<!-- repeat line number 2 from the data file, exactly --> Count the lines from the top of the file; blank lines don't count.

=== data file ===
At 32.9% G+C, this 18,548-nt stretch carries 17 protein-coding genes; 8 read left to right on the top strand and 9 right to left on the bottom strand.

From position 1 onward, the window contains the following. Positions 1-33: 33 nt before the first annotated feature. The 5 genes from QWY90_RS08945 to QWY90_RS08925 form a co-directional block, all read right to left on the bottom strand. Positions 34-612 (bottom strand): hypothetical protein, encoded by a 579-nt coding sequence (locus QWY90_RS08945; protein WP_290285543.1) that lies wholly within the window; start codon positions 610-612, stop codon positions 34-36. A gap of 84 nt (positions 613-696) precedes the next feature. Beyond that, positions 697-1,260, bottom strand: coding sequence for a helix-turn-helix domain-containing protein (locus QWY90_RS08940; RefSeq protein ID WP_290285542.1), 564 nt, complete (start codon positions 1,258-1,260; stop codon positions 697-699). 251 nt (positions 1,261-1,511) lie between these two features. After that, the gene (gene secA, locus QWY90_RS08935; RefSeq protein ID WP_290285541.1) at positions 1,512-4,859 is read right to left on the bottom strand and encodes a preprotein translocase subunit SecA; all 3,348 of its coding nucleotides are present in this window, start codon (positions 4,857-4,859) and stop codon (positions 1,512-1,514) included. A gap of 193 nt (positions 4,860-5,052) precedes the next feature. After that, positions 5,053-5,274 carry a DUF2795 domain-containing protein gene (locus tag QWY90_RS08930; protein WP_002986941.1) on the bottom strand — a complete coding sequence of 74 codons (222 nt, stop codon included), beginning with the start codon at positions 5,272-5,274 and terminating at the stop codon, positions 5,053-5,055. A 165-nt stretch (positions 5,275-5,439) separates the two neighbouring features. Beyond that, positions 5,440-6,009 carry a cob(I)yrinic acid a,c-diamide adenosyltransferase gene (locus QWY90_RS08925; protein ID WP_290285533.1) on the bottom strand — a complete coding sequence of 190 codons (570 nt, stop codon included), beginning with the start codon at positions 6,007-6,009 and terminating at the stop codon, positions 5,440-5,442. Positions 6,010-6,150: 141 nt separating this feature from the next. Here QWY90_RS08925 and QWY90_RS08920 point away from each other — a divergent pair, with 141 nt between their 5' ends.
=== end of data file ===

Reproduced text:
From position 1 onward, the window contains the following. Positions 1-33: 33 nt before the first annotated feature. The 5 genes from QWY90_RS08945 to QWY90_RS08925 form a co-directional block, all read right to left on the bottom strand. Positions 34-612 (bottom strand): hypothetical protein, encoded by a 579-nt coding sequence (locus QWY90_RS08945; protein WP_290285543.1) that lies wholly within the window; start codon positions 610-612, stop codon positions 34-36. A gap of 84 nt (positions 613-696) precedes the next feature. Beyond that, positions 697-1,260, bottom strand: coding sequence for a helix-turn-helix domain-containing protein (locus QWY90_RS08940; RefSeq protein ID WP_290285542.1), 564 nt, complete (start codon positions 1,258-1,260; stop codon positions 697-699). 251 nt (positions 1,261-1,511) lie between these two features. After that, the gene (gene secA, locus QWY90_RS08935; RefSeq protein ID WP_290285541.1) at positions 1,512-4,859 is read right to left on the bottom strand and encodes a preprotein translocase subunit SecA; all 3,348 of its coding nucleotides are present in this window, start codon (positions 4,857-4,859) and stop codon (positions 1,512-1,514) included. A gap of 193 nt (positions 4,860-5,052) precedes the next feature. After that, positions 5,053-5,274 carry a DUF2795 domain-containing protein gene (locus tag QWY90_RS08930; protein WP_002986941.1) on the bottom strand — a complete coding sequence of 74 codons (222 nt, stop codon included), beginning with the start codon at positions 5,272-5,274 and terminating at the stop codon, positions 5,053-5,055. A 165-nt stretch (positions 5,275-5,439) separates the two neighbouring features. Beyond that, positions 5,440-6,009 carry a cob(I)yrinic acid a,c-diamide adenosyltransferase gene (locus QWY90_RS08925; protein ID WP_290285533.1) on the bottom strand — a complete coding sequence of 190 codons (570 nt, stop codon included), beginning with the start codon at positions 6,007-6,009 and terminating at the stop codon, positions 5,440-5,442. Positions 6,010-6,150: 141 nt separating this feature from the next. Here QWY90_RS08925 and QWY90_RS08920 point away from each other — a divergent pair, with 141 nt between their 5' ends.